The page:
14ymedio, Reinaldo Escobar, Havana, January 10, 2019 — A close reading of the final version of the new Constitution of the Republic, which will be submitted to a referendum on February 24, allows the conclusion that none of the 760 changes made by the drafting commission does anything to alter the negative opinion that was held of the draft.
Perhaps the best example was the change suffered by Article 5 and not just because of the return of the concept of communism that generated so much discussion, but the mocking introduction of the conjunction “and” to substitute the hyphen in the word “Marxist-Leninist.” According to the explanation, “in the opinion of various academics it was a formulation with a Stalinist tinge.”
In second place is the balancing act performed to make the controversial Article 68 disappear and in its place introduce similar precepts in Article 82. The celebration that the most conservative anticipated for the supposed victory was frustrated upon realizing that the door that would open the path to marriage equality had only changed places.
However, for the LGBT community the new article also has a bittersweet flavor since it sets a period of up to two years to define who can get married. This postponement evidently seeks to prevent a negative vote in the referendum from those opposed to these unions.
Another change that has passed unnoticed is that regarding legal rights (Article 49), which previously indicated that “no person can be obligated to testify against himself, his spouse, or relatives up to the fourth degree of consanguinity and second of affinity,” while now (Article 95) “common-law partner” is included.
In Article 95 itself the order is expressed that in a penal process, persons can have access to “legal assistance from the beginning of the process.” This has perhaps been one of the most-exhibited aspects as a demonstration of the respect toward rights in the future, but it shows the lack of due-process guarantees from which numerous citizens have suffered since that precept was eliminated.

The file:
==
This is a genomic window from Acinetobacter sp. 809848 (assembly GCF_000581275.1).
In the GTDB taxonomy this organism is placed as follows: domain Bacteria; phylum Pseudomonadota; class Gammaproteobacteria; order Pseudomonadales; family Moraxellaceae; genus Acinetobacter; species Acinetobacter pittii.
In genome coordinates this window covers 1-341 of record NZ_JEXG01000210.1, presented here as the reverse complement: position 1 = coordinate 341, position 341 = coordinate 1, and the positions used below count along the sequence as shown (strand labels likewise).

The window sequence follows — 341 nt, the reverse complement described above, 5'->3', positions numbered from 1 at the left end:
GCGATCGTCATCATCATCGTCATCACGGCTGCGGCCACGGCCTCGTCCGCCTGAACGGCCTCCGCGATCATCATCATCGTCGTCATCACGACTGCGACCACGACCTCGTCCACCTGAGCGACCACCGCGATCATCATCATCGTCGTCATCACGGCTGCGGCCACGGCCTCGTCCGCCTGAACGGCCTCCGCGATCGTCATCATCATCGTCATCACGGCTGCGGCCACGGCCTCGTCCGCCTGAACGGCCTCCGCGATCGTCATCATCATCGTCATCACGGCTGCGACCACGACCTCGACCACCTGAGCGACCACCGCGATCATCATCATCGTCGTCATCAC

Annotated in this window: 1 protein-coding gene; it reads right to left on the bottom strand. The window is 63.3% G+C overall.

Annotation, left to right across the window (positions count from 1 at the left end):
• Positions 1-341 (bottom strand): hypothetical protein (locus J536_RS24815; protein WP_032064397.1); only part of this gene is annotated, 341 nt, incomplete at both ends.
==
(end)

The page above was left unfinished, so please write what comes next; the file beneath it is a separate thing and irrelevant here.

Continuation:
It would be worthwhile to do a study of the ups and downs that the concept of “concentration of ownership” has been subjected to. Since its appearance in the guidelines of the VI Congress, passing through what was added in the VII Congress’s version and later in the Conceptualization of the Model project, the topic arrived at the final version of the Constitution rather decaffeinated.
Article 22 of the draft said: “The State regulates that no concentration of ownership exists in legal persons or non-state entities, in order to preserve the limits compatible with the socialist values of equity and social justice.”
In the new version Article 30 says this: “The concentration of ownership in legal persons or non-state entities is regulated by the State, which additionally guarantees a more and more just redistribution of wealth in order to preserve the limits…”
Having maintained the concept of the irrevocability of the socialist system and the position of the only Party as the ruling political force justifies the assessment that the main thing that should have changed has not changed.
With the validity of those two pillars any attempt to compare the draft submitted to debate with the final version approved by Parliament is a true waste of time, even when one has the noble intent of itemizing the details that can be considered positive to contrast them with the negative. In addition to a sterile exercise it can be considered a pernicious habit.
The truly useful thing seems to be using space, energy, and talent to find a way to prevent the definitive insitutionalization of the dictatorship. There remains little time and it’s necessary to hurry up and settle on a consensus so that Cubans don’t suffer the same fate as the unsuspecting rabbits from the fable, who wasted their precious opportunity to save themselves debating over the breed of the hunting dogs drawing near.
Translated by: Sheilagh Carey
The 14ymedio team is committed to serious journalism that reflects the reality of deep Cuba. Thank you for joining us on this long road. We invite you to continue supporting us, but this time by becoming a member of 14ymedio. Together we can continue to transform journalism in Cuba.